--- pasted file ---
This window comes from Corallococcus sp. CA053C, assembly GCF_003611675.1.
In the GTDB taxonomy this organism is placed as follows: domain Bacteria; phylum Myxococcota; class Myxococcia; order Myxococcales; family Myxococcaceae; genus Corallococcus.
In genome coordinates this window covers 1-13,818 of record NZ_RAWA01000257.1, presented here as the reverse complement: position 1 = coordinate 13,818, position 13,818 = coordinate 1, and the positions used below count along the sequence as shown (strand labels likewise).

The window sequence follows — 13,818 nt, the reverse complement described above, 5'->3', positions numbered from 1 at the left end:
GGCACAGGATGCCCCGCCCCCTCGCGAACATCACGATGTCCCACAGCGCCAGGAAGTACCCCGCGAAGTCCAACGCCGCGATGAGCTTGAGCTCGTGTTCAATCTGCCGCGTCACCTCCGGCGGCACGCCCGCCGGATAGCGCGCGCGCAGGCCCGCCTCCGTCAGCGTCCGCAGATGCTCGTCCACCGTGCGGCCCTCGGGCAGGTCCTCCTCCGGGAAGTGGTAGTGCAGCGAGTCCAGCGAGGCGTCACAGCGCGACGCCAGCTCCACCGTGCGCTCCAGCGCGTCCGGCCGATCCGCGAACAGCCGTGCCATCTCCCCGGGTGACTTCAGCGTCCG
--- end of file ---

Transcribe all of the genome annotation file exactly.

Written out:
This window comes from Corallococcus sp. CA053C, assembly GCF_003611675.1.
In the GTDB taxonomy this organism is placed as follows: domain Bacteria; phylum Myxococcota; class Myxococcia; order Myxococcales; family Myxococcaceae; genus Corallococcus.
In genome coordinates this window covers 1-13,818 of record NZ_RAWA01000257.1, presented here as the reverse complement: position 1 = coordinate 13,818, position 13,818 = coordinate 1, and the positions used below count along the sequence as shown (strand labels likewise).

The window sequence follows — 13,818 nt, the reverse complement described above, 5'->3', positions numbered from 1 at the left end:
GGCACAGGATGCCCCGCCCCCTCGCGAACATCACGATGTCCCACAGCGCCAGGAAGTACCCCGCGAAGTCCAACGCCGCGATGAGCTTGAGCTCGTGTTCAATCTGCCGCGTCACCTCCGGCGGCACGCCCGCCGGATAGCGCGCGCGCAGGCCCGCCTCCGTCAGCGTCCGCAGATGCTCGTCCACCGTGCGGCCCTCGGGCAGGTCCTCCTCCGGGAAGTGGTAGTGCAGCGAGTCCAGCGAGGCGTCACAGCGCGACGCCAGCTCCACCGTGCGCTCCAGCGCGTCCGGCCGATCCGCGAACAGCCGTGCCATCTCCCCGGGTGACTTCAGCGTCCG